Kariņš has signed an open letter alongside his counterparts in Slovenia, Austria, Bulgaria, and the Czech Republic addressed to President of the European Commission Ursula von der Leyen and President of the European Council Charles Michel that begins with expressions of gratitude for their "tireless efforts" on delivering vaccines to all EU citizens but then becomes more critical, saying that "deliveries of vaccine doses by pharma companies to individual EU member states are not being implemented on an equal basis".
Unequal treatment is totally unacceptable. #EU has enough power and resources to provide vaccines for all citizens above 18 within first half of the 2021. @JJansaSDS @SebastianKurz @BoykoBorissov @krisjaniskarins in @AndrejBabis pic.twitter.com/jPCHA7UDY5— Slovenian Government (@govSlovenia) March 13, 2021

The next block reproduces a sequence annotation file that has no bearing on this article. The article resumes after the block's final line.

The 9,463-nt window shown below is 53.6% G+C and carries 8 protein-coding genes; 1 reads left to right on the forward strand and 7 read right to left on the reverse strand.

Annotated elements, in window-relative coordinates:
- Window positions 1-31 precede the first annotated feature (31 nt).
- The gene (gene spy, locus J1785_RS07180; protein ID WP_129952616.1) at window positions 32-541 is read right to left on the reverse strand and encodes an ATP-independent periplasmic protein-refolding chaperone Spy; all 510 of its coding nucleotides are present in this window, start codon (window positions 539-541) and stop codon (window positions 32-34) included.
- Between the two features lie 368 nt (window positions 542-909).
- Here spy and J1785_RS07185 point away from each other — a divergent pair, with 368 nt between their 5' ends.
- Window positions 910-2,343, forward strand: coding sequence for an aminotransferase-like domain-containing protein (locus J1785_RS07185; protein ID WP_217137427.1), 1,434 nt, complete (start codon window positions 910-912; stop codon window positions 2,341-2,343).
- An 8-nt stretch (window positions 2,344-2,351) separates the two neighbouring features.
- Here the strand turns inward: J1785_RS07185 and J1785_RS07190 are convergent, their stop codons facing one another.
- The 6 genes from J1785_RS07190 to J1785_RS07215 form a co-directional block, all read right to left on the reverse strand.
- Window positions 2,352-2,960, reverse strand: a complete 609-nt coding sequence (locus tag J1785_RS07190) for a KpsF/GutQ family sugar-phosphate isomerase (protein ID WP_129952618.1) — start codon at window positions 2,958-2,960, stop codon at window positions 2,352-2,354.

It continues to warn of "huge disparities among Member States by this summer" unless action is taken to ensure more equitable distribution of vaccines. The letter ends with a demand for a discussion on the matter "as soon as possible".
It is the second time in recent days that Kariņš has joined forces with other EU member states to call for a more effective response from Brussels. On 12 March, all three Baltic prime ministers held a conversation with Ursula von der Leyen expressing concerns about Covid-19 vaccine supply mismatches in which they called for a mechanism to allow the most affected Member States of the EU to access more vaccines.
During the meeting, the prime ministers of the Baltic States signed a joint statement "On a coordinated response to Covid and co-operation", stressing the need for faster vaccination against Covid-19 throughout the European Union and suggesting that where distribution "bottlenecks and stockpiling" occur in one country, available vaccines could be redistributed elsewhere.